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Case Study: Rogers-O’Brien Construction Turns To Motion for Wireless Jobsite Connectivity Paper Is Out

Communication Is Key

A digital deluge is overtaking the commercial construction industry. Paper rolls of desktop-size blueprints are virtually extinct, pushed to pasture by powerful computers, sophisticated design applications and gigabytes of electronic files. Architectural renderings, along with the associated plumbing, ductwork, electrical and build-out plans are now drawn and revised electronically.

Dallas-based Rogers-O’Brien is a commercial construction firm specializing in complex, largescale projects. They have prospered over the years by aggressively integrating game-changing technologies that promise to help deliver quality work on-time, and on-budget. Project Coordinator Tim Smith was among the first to recognize that the lack of reliable on-site wireless networks presented a growing problem considering the ever-increasing need for fast, easy, computer-based communications and access to real-time design data.

Ultra-sophisticated systems like fiber optics, networking cables and specialty gas lines must also be accommodated, further crowding already congested runs. Computer generated Building Information Modeling (BIM) is the new standard in collision detection and resolution. This vital technology works exclusively with data-intensive CAD files. Meanwhile, construction site demands continue to intensify. Owners and financiers are mandating faster builds. Drawings are often just a step or two ahead of actual construction. Change orders present a never-ending stream of adjustments. Vast quantities of materials must be inventoried and staged, ready for use almost as soon as they are dropped. And site security presents an ever-present concern.

“The volume of sophisticated data and supporting communications, plus the need to quickly access and share it was drowning our Legacy systems,” observed Smith. He and Rogers-O’Brien turned to Motion for help. During years of successful field use, the firm had come to rely on Motion’s tough tablet computers. The objective was simple: provide these users with real-time, on-site access to dependable, secure wireless connectivity.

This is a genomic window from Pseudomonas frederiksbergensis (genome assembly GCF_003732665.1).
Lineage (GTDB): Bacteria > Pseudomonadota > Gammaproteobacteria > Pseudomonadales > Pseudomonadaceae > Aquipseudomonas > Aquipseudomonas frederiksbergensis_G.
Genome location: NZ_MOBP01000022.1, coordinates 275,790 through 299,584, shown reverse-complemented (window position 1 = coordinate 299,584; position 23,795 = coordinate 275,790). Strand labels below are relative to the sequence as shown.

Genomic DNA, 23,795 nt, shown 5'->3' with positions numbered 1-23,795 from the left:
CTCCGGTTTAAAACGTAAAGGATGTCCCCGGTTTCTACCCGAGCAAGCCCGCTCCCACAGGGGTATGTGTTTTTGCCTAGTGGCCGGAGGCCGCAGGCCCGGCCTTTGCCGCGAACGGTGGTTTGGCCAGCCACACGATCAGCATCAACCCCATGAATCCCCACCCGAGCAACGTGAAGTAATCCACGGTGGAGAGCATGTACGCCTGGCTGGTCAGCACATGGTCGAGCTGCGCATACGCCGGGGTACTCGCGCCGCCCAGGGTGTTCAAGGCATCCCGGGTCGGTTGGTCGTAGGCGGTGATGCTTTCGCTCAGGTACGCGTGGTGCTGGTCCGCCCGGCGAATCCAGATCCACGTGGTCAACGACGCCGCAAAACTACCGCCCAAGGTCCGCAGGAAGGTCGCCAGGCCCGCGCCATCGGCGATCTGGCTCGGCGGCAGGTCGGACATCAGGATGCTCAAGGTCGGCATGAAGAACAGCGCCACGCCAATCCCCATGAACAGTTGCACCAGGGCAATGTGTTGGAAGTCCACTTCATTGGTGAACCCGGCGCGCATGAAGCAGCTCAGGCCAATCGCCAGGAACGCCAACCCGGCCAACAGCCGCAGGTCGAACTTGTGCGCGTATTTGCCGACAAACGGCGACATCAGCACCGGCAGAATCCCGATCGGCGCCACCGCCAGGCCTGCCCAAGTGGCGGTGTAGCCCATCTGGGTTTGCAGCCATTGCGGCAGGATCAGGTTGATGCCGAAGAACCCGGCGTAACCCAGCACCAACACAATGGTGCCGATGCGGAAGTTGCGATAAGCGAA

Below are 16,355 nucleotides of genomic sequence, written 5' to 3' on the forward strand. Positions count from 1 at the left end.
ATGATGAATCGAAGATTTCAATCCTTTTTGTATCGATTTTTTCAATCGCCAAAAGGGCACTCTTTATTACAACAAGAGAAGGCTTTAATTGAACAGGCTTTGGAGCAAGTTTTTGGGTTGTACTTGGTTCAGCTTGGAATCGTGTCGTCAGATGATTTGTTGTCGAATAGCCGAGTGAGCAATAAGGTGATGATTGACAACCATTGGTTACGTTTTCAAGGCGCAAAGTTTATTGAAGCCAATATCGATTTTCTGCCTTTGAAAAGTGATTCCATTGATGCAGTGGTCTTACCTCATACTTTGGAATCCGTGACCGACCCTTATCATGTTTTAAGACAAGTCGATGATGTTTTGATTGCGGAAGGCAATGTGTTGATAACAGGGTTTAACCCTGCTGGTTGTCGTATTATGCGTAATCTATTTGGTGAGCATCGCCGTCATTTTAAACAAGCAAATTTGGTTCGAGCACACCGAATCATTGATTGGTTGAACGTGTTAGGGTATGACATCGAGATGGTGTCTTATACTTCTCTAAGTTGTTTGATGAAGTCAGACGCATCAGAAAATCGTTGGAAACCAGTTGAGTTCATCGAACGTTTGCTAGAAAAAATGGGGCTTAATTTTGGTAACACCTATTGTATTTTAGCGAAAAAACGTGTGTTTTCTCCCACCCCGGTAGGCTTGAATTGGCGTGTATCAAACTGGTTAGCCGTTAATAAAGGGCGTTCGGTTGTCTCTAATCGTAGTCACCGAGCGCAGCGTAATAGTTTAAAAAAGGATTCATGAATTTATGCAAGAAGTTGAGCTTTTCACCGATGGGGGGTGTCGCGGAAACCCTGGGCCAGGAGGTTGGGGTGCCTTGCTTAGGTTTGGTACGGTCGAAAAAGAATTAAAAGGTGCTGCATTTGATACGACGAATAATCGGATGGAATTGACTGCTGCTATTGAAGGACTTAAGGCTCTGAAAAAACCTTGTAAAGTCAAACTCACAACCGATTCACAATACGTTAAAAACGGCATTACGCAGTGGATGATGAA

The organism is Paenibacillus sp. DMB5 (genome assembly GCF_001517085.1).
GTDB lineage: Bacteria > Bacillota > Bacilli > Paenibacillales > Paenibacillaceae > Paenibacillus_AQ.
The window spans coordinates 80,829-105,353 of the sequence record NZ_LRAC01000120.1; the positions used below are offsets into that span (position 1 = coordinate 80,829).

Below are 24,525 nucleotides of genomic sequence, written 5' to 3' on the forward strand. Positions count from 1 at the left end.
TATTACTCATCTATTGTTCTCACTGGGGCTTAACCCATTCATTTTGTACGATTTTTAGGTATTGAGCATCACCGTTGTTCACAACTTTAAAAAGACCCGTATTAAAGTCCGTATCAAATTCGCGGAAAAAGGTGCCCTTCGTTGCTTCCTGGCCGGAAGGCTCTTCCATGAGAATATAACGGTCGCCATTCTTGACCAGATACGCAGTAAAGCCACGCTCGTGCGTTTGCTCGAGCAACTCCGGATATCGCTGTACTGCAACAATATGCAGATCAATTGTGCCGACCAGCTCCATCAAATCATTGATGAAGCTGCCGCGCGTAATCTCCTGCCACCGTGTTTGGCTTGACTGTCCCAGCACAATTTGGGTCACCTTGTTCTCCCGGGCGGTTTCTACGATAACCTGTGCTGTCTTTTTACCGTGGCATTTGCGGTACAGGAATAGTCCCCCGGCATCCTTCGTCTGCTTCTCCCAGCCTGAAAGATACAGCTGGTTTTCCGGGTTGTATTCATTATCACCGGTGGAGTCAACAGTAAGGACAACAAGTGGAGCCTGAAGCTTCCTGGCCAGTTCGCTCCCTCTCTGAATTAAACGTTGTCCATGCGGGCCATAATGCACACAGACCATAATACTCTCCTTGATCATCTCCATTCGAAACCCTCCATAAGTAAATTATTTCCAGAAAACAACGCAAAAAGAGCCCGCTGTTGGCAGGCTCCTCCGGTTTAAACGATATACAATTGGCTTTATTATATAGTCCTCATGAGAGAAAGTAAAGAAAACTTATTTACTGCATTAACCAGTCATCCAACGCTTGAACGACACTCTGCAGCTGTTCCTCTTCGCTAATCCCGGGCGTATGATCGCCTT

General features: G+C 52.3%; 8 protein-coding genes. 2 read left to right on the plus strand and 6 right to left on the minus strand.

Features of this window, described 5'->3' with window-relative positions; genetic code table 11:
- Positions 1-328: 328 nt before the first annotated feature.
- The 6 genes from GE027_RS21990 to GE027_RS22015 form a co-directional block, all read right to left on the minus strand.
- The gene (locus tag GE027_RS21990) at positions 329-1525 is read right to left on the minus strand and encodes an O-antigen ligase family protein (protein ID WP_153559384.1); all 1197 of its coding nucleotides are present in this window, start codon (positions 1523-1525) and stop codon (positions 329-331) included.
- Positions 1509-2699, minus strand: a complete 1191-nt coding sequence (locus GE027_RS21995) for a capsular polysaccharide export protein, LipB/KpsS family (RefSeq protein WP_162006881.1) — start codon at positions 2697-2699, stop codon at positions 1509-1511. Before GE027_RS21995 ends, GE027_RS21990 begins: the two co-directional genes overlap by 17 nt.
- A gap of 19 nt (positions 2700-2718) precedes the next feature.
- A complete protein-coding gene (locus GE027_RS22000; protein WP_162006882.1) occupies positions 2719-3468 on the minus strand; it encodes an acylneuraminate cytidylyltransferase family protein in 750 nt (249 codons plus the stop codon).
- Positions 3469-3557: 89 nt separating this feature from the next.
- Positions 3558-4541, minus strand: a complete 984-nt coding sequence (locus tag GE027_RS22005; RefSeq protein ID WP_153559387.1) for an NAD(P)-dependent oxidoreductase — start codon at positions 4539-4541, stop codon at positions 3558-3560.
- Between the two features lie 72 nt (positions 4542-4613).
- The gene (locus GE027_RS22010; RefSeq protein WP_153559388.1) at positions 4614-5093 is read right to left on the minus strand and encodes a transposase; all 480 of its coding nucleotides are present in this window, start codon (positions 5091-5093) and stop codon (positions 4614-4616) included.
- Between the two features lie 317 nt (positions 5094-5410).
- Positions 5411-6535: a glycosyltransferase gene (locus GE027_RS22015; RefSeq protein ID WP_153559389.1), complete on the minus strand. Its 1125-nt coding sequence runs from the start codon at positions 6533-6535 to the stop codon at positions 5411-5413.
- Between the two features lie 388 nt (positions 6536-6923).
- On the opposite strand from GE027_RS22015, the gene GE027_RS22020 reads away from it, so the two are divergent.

The challenge is enormous, requiring constant and immediate electronic communication between architects, engineers, superintendents, trade subs, and sometimes building officials, owners and financiers.

www.MotionComputing.com/LINCWorks

Based on years of experience in remote, hostile environments, the Smith and Motion team specified a self-adjusting, portable and always connected system. It must be simple to use, deploy in minutes, easily expanded, adaptable for solar or battery operation, and suited for difficult environments.

Wireless Connectivity Streamlines Progress The result was Motion’s new LINCWorks™ RDA-300, a Mesh Network device that provides fast, reliable connectivity to mobile workers across fixed sites such as home, satellite or vendor offices and the field. The system immediately establishes an area-specific WiFi LAN/WAN Mesh, enabling the efficient transfer of business critical information. Rogers-O’Brien deployed two LINCWorks RDA-300’s on their next project, a major metropolitan hospital being constructed in Central Texas. They later added a third and fourth LINCWorks RDA-300 to ensure connectivity as the building’s footprint spread out and up. “We carried the equipment in and had the network up in less than an hour,” said Smith. “Adding the additional units was literally a 15-minute plug-and-play operation.” The LINCWorks RDA-300’s impact on site dynamics was dramatic. “Processes that once took a week or more were being accomplished in an hour. Superintendents and subs were able to talk things out on the fly working from the same real-time data. What once involved going to the office, downloading plans or revisions, printing and returning was being handled with a click and a call,” Smith related. “This one aspect saved